Another Escape

Rachel Taylor and Jody Daunton, Co-Founders

What’s your story?

Hey there, I’m Rachel Taylor, the co-founder of Another Escape, which I started with Jody Daunton back in 2012. So, the abridged version: Jody and I both have creative backgrounds, but before Another Escape, we had absolutely no experience in publishing. We loved the medium though, so thought, hey, let’s start an indie mag.

With cash that we’d saved to go travelling, we started the business. We busted our humps for years to get it off the ground and thankfully found that our content resonated with people.

Over the years, our mission has become clearer, and today, we are set on creating and building culture around outdoor lifestyle, environmental stewardship and regenerative living.

How is your company different?

In contrast to many other publications and media companies in the outdoors space, we aren’t about content focussed on metrics and egos – miles clocked, terrain covered, mountains summited, PBs and the rest.

Instead, we celebrate the felt-experience of nature connection and the power it has to both enrich our lives and inspire us to be active stewards of our planet. I would say this is our defining feature. That and our storytelling. We pride ourselves on our storytelling across various mediums.

Cover of the Belonging volume

What’s the hardest challenge you’ve had to overcome?

Oh crikey, just one, huh? Probably, spinning plates.

As a small business owner, you have to wear many hats, particularly at the beginning, particularly if you don’t have a lot of startup cash. But the key to overcoming the pain that comes with constantly switching gear is knowing when to outsource and picking the right person/company for the job. Not only did this allow me to focus more on the work I am good at and love, but it also left more space in my life to live the lifestyle that our business champions (which in the early days felt totally impossible).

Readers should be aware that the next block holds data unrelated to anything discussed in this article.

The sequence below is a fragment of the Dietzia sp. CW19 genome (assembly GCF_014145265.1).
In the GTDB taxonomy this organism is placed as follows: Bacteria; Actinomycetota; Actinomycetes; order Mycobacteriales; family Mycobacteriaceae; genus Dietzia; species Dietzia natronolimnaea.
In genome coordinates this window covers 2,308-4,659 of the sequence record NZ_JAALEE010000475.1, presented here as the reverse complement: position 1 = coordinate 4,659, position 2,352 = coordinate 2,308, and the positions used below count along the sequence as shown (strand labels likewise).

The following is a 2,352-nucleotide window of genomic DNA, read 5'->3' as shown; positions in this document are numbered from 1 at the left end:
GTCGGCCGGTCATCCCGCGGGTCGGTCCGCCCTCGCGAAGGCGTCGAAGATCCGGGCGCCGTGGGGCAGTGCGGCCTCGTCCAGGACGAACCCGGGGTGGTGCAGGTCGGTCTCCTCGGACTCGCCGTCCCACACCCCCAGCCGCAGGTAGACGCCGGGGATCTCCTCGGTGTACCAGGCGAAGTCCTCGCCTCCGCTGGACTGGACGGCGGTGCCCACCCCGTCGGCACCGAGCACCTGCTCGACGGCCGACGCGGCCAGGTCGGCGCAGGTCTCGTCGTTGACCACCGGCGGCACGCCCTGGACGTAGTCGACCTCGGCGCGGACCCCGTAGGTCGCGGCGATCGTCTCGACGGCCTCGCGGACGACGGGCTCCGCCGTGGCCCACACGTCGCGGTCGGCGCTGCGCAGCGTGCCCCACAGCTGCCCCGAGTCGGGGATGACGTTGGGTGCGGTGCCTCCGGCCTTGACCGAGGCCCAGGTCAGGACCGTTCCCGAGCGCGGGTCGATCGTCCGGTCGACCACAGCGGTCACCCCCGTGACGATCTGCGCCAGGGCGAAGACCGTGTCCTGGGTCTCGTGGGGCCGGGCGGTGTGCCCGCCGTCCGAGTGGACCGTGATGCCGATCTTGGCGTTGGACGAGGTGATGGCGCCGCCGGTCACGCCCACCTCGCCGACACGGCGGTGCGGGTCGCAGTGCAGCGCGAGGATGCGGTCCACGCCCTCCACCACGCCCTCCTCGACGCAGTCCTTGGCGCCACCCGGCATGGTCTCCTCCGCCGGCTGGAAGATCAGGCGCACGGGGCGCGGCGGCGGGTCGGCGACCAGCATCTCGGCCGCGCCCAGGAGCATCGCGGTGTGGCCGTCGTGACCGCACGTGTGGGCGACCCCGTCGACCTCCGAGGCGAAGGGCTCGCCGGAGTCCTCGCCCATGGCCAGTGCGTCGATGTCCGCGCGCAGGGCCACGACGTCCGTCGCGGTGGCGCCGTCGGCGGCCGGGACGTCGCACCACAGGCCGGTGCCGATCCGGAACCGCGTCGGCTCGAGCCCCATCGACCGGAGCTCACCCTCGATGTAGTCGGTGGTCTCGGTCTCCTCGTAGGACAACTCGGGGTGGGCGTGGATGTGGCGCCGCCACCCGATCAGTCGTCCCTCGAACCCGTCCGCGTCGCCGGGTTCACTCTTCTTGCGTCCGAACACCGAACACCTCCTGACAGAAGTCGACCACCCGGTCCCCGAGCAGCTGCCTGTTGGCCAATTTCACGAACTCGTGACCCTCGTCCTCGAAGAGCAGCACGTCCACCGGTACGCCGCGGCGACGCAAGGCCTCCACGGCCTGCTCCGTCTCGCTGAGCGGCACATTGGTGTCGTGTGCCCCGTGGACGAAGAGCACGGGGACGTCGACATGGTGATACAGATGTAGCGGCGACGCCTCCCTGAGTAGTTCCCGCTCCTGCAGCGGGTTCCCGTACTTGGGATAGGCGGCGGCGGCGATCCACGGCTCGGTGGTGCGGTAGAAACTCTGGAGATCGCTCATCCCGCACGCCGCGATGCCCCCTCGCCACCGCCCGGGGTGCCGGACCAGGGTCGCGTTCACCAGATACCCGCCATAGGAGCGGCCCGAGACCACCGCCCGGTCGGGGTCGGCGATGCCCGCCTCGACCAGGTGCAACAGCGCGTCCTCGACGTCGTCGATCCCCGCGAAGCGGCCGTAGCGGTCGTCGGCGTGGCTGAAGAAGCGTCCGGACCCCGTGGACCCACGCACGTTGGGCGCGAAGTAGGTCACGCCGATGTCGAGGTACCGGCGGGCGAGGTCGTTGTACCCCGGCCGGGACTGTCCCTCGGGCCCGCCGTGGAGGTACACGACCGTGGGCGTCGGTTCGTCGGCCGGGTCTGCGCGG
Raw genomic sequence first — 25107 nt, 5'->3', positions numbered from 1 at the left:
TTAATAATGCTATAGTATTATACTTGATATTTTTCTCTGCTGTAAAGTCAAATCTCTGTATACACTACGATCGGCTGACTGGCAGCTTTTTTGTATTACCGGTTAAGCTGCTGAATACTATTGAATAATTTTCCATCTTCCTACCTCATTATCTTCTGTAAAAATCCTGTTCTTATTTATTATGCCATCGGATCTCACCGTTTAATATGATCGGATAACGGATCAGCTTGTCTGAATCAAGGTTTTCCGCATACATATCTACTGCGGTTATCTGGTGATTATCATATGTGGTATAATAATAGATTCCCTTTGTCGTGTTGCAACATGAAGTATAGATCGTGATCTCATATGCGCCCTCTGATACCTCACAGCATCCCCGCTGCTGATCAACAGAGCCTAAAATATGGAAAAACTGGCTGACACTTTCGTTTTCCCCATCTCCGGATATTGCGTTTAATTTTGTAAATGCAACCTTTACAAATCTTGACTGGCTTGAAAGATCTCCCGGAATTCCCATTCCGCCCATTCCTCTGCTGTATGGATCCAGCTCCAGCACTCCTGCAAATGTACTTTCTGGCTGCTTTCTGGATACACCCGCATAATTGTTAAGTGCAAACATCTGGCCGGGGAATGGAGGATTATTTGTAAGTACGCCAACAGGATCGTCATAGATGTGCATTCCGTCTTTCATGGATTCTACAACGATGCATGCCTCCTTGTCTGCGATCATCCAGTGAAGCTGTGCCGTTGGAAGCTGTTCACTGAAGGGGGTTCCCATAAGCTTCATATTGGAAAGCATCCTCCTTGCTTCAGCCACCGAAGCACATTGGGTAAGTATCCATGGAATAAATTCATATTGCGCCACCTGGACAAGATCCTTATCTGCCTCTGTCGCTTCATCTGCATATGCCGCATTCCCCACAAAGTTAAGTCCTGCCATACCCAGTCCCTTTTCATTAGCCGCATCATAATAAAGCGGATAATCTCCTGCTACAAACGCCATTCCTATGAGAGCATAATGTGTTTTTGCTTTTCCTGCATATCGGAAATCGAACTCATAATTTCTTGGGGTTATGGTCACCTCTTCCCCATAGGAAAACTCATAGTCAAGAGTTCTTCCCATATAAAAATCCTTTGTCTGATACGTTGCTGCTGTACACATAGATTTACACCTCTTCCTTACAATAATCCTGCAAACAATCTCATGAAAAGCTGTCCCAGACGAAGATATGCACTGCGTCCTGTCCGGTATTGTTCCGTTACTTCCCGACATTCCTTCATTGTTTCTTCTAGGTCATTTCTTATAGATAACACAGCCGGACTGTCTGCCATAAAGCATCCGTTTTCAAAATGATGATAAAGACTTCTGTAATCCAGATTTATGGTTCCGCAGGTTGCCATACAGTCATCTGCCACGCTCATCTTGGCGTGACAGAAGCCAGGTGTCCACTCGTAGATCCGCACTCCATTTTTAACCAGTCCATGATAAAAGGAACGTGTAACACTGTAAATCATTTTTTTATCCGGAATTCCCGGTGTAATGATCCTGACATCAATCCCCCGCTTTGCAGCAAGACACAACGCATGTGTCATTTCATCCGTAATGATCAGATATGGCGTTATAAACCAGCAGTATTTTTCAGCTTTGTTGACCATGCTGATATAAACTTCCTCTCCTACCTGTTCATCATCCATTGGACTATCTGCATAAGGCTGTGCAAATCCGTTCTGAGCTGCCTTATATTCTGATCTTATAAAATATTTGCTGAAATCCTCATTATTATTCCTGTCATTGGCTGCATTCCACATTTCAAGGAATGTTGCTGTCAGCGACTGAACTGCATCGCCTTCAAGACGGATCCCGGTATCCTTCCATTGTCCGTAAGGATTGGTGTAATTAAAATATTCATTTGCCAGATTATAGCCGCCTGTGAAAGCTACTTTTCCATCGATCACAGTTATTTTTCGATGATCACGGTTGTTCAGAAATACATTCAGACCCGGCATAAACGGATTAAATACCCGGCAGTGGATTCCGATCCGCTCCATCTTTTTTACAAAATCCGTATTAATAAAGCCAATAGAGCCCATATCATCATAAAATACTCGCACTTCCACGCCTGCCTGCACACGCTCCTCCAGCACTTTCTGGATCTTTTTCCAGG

What are you most proud of?

The impact we’ve had in people’s lives. This was completely unanticipated when we started out. Yes, we knew (or rather, hoped) people would read our content. But we didn’t really consider how it may affect them.

We regularly receive messages from readers telling us how important our stories are and how they’ve inspired them to try something new or enabled them to see the world from a new perspective. This reminds us that what we are doing has great value and is affecting real change.

Is there a book, podcast, article or quote that’s inspired you recently?

Braiding Sweetgrass by Robin Wall Kimmerer. Absolutely incredible book. Read it.

Outside/In podcast. Always insightful, covering interesting subject matter relating to nature.

What role does adventure have in your life or work?

As corny as it sounds, I try to bring adventure into my everyday life. I don’t always succeed, but I try. And by this, I don’t mean endeavouring gnarly pursuits, I mean doing things that thrill me, challenge me and push me a little outside my comfort zone.

I’m a keen planner, so for me, I find adventure in living life a little more spontaneously and precariously. It also comes from enjoying the ride of life and work a bit more instead of being fixated on things I want to achieve or future landmarks. Living more in the present has been really good for me, and in its own way, it feels pretty adventurous – to me, at least.

What’s next?

Ha, funny question rolling off the answer to the last one. But of course, I do have vision and plans. For Another Escape, the future consists of some wild changes, which you can read about here. In short, we are reviewing our mediums with the aim of being more impactful in creating and building culture around outdoor lifestyle, environmental stewardship and regenerative living.

Through all that we do, we strive to be a touchpoint on someone’s environmentalist journey and to help build the groundswell for cultural change – something we so desperately need now.

In a sentence or two, what advice do you have for other founders:

Go with your gut, always – every time I haven’t listened to my gut, things have gone wrong.